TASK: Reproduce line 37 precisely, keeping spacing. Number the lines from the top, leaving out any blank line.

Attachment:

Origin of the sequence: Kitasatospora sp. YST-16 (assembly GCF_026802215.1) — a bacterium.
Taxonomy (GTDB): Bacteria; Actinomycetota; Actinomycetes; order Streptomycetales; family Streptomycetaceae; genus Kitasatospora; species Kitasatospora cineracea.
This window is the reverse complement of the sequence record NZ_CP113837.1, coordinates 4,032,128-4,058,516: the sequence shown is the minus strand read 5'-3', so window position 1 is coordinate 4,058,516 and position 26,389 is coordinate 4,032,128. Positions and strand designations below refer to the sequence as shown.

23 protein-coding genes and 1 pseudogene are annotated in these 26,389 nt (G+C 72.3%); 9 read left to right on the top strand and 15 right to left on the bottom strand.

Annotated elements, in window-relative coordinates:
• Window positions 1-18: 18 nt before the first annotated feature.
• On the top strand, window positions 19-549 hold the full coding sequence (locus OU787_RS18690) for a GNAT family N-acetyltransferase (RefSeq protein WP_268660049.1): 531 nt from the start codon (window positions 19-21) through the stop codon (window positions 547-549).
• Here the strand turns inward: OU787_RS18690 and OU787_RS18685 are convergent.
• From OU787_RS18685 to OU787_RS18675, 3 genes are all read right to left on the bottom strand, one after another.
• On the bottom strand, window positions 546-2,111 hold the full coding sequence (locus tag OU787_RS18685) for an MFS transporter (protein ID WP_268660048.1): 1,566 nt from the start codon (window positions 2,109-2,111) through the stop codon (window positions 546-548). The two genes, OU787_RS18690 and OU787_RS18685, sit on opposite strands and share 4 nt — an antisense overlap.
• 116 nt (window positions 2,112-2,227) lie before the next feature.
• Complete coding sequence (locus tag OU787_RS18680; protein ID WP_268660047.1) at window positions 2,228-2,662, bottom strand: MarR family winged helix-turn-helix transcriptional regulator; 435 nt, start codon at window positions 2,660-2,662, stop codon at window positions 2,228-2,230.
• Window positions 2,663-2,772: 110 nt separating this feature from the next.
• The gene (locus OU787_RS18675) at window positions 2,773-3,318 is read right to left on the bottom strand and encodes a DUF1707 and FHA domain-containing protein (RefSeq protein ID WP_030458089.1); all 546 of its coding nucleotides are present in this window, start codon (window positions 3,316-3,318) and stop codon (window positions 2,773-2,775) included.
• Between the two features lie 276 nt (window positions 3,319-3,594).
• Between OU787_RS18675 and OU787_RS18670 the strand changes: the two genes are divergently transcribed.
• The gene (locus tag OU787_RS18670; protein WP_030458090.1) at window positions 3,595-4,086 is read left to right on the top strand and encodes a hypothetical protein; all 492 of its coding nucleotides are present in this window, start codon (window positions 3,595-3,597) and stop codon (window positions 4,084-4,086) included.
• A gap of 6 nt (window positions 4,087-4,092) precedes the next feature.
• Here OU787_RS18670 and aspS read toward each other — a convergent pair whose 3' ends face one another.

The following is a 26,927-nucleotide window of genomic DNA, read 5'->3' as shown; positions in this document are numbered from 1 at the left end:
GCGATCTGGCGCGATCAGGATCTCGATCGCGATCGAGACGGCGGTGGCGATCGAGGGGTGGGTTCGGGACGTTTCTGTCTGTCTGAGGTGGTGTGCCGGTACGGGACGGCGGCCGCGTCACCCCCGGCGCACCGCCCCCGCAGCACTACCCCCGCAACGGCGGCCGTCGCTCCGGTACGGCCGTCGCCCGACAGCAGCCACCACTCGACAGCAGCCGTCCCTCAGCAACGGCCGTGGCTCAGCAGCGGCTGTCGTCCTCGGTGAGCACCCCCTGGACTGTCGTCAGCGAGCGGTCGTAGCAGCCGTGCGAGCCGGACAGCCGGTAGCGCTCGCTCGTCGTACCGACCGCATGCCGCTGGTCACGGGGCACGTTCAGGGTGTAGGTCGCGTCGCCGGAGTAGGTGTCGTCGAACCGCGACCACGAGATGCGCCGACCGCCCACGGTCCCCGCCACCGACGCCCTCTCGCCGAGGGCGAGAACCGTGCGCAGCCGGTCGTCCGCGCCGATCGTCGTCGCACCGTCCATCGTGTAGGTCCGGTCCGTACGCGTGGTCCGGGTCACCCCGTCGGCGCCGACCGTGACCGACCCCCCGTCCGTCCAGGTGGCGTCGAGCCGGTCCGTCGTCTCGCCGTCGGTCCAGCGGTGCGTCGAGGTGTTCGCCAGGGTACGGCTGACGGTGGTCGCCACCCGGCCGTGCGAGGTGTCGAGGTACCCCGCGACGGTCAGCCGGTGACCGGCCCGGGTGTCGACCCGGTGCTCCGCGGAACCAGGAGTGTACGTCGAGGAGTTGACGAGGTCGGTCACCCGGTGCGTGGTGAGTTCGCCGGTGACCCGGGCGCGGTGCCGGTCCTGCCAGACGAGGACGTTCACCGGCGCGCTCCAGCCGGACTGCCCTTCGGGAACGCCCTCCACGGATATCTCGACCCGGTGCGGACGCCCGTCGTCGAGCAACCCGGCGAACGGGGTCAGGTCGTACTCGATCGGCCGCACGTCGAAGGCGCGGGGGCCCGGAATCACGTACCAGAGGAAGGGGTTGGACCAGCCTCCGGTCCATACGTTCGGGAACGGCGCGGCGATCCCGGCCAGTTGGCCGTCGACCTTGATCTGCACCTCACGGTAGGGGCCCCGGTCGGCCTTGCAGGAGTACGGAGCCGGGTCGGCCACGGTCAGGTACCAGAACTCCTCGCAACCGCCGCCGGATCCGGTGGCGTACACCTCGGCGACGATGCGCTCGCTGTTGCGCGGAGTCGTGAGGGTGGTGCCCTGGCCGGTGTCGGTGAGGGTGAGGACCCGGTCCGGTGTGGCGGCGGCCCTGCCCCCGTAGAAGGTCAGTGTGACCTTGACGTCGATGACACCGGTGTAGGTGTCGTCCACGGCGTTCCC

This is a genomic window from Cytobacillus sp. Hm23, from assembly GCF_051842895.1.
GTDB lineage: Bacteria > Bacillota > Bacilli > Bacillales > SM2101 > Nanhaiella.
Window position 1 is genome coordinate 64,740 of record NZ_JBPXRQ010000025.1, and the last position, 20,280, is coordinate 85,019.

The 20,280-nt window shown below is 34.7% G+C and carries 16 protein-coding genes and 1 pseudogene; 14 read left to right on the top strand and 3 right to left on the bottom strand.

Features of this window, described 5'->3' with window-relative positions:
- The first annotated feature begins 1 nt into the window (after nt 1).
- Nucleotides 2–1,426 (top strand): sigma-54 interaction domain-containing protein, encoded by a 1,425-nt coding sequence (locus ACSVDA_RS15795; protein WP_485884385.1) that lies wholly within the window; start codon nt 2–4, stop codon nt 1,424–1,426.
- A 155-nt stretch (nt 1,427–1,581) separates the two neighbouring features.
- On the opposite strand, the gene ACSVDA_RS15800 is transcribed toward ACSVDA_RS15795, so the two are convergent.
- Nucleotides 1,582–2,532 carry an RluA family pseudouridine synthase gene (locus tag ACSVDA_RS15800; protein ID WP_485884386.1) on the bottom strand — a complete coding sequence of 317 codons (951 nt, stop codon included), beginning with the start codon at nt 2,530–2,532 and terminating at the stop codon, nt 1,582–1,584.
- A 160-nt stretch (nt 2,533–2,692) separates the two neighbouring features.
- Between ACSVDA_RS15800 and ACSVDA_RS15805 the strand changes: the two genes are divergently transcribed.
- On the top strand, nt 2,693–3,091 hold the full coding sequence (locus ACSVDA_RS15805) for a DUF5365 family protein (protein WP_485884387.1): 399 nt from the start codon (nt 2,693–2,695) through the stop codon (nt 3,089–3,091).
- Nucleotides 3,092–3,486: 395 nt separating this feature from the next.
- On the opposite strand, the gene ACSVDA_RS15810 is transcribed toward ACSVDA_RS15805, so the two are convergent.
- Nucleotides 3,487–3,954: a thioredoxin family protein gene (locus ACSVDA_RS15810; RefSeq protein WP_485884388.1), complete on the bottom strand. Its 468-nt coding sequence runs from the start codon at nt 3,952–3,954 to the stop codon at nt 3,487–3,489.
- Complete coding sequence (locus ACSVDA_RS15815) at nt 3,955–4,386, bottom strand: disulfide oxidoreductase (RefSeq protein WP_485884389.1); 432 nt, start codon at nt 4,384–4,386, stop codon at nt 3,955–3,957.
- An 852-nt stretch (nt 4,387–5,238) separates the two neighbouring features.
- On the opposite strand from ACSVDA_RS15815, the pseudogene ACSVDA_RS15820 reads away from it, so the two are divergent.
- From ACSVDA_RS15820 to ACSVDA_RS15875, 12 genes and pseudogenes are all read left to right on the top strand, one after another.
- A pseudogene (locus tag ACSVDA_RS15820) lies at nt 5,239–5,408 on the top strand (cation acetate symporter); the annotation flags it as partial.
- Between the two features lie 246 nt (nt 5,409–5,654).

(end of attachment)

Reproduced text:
- Nucleotides 3,487–3,954: a thioredoxin family protein gene (locus ACSVDA_RS15810; RefSeq protein WP_485884388.1), complete on the bottom strand. Its 468-nt coding sequence runs from the start codon at nt 3,952–3,954 to the stop codon at nt 3,487–3,489.